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January 26, 2022: COMPASSIONATE RELEASE and BOP COVID-19 BLOG



Quick Facts (Full BOP stats can be found here) Currently positive-testing inmates: 7,851 (down from 8,074) Currently positive-testing staff: 1,748 (up from 1,642) Recovered inmates: 46,168 (up from 45,556) Recovered staff: 9,457 (up from 9,402)


Institutions with the largest number of currently positive-testing inmates:

Yazoo City Medium FCI: 637 (down from 673)

Oakdale FCI: 368 (down from 369)

Yazoo City USP: 280

Institutions with the largest number of currently positive-testing staff:

Central Office HQ: 54 (up from 51)

Pollock USP: 48 (up from 46)

Carswell FMC: 46 (up from 44)

System-wide testing results: Presently, BOP has 134,741 federal inmates in BOP-managed institutions and 11,639 in community-based facilities. Today's stats: Completed tests: 129,011 (down from 129,677) Positive tests: 53,660 (up from 53,398)


Total vaccine doses administered: 289,312 (up from 288,561)


Case Note: Court rejects government's invitation to speculate -- in considering compassionate release application -- about the plea it would have offered defendant had § 924(c) stacking not been required in 1998 ...


In U.S. v. STEPHEN JAMES MILLS, 2022 WL 206074, at *3 (D.S.C. Jan. 24, 2022) (Norton, J.), the court, along the way to reducing defendant’s sentence for four robberies and two 924(c) counts, rejects government’s invitation to consider the charging decisions it would have made had it not been able to stack 924(c) sentences, explaining: "On April 23, 1998, Mills pleaded guilty to four counts of obstruction of interstate commerce by armed robbery in violation of 18 U.S.C. § 1951(a) (“Hobbs Act”) and two counts of using a firearm during and in relation to a crime of violence in violation of 18 U.S.C. § 924(c). Based on Mills's criminal history, he was found to be a career offender under United States Sentencing Guidelines (“U.S.S.G.” or “Guidelines”) § 4B1.1. This court sentenced Mills to a term of imprisonment of 468 months, or thirty-nine years. … The Guidelines recommended a sentence of 151 to 188 months for the Hobbs Act convictions. ECF No. 86 at 2. Based on the pre-First Step Act practice of stacking counts, the Sentencing Guidelines further mandated a sentence of 300 months (or twenty-five years) for Mills's § 924(c) convictions. Accordingly, Mills's Sentencing Guidelines range in total was 451 to 488 months.3 Mills's Sentencing Guidelines range, were he sentenced today, would look far different. To be sure, the Sentencing Guidelines would still recommend a sentence of 151 to 188 months for Mills's Hobbs Act convictions, and Mills does not argue that the sentence range for those convictions would be different. ...The government concedes that were Mills to plead guilty to the same counts that he originally pled in 1998, under the modern rule of § 924(c), Mills would face a reduced minimum sentence for those two counts. However, the government argues that such a drastically lowered sentencing range is deceptive as it would have never considered a plea within that range today. Specifically, the government contends that as part of the plea agreement, it elected not to indict Mills on eight other alleged armed robberies. The government now claims that if the modern sentencing range applied, it would have indicted Mills for all the South Carolina robberies he allegedly committed, and Mills would be indicted on thirteen counts of violating § 924(c) that alone would result in a sentence of ninety-one years. The court is unwilling to play a game of “what-ifs” with the government. As Mills appropriately observes, “the focus of a sentence reduction motion is on the sentence the defendant is serving.” ECF No. 217 at 5. The government's argument in essence is that it would have either indicted Mills on more counts if the law had been different in 1998 or that it would indict Mills on more counts if he were facing prosecution today; either way, the argument is purely hypothetical.”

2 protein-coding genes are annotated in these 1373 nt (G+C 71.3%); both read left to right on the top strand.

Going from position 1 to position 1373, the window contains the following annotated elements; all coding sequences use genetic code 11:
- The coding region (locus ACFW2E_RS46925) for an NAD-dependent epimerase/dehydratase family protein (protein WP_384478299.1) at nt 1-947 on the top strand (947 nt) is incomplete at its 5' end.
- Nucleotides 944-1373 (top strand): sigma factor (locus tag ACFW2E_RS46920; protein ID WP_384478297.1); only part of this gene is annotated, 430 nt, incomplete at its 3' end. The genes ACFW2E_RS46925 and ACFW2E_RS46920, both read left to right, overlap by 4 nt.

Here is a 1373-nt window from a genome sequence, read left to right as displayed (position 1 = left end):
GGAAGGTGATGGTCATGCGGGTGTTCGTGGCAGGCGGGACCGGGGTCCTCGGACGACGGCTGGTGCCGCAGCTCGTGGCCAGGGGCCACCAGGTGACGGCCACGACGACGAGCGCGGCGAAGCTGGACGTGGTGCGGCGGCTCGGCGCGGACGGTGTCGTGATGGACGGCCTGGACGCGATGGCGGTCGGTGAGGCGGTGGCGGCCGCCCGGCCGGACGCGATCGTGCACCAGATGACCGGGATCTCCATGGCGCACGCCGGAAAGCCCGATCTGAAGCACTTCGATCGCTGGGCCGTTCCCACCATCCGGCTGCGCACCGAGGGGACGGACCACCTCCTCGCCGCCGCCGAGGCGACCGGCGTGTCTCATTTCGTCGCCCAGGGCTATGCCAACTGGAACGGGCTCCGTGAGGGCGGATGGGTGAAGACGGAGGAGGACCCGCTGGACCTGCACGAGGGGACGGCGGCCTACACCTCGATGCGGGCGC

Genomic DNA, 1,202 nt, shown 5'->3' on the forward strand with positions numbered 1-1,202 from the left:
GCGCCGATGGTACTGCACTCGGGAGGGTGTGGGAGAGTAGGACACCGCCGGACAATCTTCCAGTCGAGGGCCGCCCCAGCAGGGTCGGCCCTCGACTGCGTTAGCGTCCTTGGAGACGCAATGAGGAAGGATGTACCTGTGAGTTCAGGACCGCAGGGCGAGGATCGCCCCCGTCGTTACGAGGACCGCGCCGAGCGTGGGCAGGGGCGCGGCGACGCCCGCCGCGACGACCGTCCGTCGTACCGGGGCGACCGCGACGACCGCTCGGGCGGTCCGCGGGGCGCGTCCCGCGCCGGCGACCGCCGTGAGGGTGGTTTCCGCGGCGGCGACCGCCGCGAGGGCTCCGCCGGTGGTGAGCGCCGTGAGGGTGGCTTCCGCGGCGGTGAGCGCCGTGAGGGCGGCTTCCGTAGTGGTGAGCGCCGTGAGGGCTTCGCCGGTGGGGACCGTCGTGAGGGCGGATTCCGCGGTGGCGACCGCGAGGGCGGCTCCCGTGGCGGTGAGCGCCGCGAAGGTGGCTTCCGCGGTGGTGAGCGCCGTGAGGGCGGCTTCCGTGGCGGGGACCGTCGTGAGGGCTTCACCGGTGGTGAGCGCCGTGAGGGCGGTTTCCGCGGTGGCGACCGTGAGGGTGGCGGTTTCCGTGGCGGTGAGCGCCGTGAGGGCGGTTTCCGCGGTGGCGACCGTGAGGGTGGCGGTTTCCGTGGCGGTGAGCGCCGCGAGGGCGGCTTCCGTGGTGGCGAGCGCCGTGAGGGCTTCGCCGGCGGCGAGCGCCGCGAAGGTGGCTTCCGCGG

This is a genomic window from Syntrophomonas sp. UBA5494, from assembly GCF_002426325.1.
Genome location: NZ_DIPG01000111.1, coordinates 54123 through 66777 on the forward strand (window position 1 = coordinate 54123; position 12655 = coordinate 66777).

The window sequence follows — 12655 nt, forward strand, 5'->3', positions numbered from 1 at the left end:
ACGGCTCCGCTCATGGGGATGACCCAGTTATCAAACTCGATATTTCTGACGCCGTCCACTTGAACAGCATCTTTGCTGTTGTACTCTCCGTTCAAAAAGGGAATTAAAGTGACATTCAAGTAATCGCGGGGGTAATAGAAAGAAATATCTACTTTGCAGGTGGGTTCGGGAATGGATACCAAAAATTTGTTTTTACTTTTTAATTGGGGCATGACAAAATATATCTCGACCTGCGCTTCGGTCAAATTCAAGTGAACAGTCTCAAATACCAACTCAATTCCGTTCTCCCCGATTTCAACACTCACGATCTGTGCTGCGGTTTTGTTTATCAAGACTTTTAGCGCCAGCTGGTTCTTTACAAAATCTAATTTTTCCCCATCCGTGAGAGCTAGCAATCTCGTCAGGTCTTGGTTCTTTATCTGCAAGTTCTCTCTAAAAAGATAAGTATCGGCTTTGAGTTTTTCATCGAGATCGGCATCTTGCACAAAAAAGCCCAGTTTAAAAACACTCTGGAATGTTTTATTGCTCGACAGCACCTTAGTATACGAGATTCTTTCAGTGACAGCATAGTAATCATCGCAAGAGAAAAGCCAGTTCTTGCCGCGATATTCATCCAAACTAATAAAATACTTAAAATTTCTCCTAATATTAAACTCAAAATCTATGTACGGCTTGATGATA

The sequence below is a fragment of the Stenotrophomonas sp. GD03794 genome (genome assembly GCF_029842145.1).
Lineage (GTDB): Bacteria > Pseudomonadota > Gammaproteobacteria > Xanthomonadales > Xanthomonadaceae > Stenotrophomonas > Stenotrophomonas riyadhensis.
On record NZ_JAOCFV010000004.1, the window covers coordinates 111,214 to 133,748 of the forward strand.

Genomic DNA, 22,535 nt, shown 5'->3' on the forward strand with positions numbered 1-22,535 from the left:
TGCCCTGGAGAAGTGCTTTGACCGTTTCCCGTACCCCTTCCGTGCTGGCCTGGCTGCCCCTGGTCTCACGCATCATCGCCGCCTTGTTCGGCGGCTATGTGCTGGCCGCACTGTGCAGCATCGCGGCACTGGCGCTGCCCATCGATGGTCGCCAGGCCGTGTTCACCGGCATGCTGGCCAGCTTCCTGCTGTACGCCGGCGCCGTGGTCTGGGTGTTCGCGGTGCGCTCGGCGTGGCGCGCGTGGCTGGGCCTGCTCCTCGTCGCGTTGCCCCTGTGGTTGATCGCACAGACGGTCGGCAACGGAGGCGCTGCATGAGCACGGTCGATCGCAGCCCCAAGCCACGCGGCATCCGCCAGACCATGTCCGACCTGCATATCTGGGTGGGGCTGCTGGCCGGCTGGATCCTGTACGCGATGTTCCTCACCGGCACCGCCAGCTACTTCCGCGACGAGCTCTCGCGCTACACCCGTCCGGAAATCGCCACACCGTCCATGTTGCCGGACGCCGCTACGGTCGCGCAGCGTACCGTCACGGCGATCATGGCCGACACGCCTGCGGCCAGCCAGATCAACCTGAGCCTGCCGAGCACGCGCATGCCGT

Death Watch (Note: The BOP press website announces BOP COVID-related deaths here.) The BOP has announced three new COVID-related deaths, those of Adrain Robinson, 57, of FCI Coleman Medium, on January 13, 2022; Daniel Wayne Gorman, 35, of FCI Mendota, on January 19, 2022; and Sergio Negrete-Alba, 47, of FMC Butner, on January 14, 2022, bringing total Inmate fatalities to 282. Eleven of the inmates died while on home confinement. Staff deaths remain at 7.





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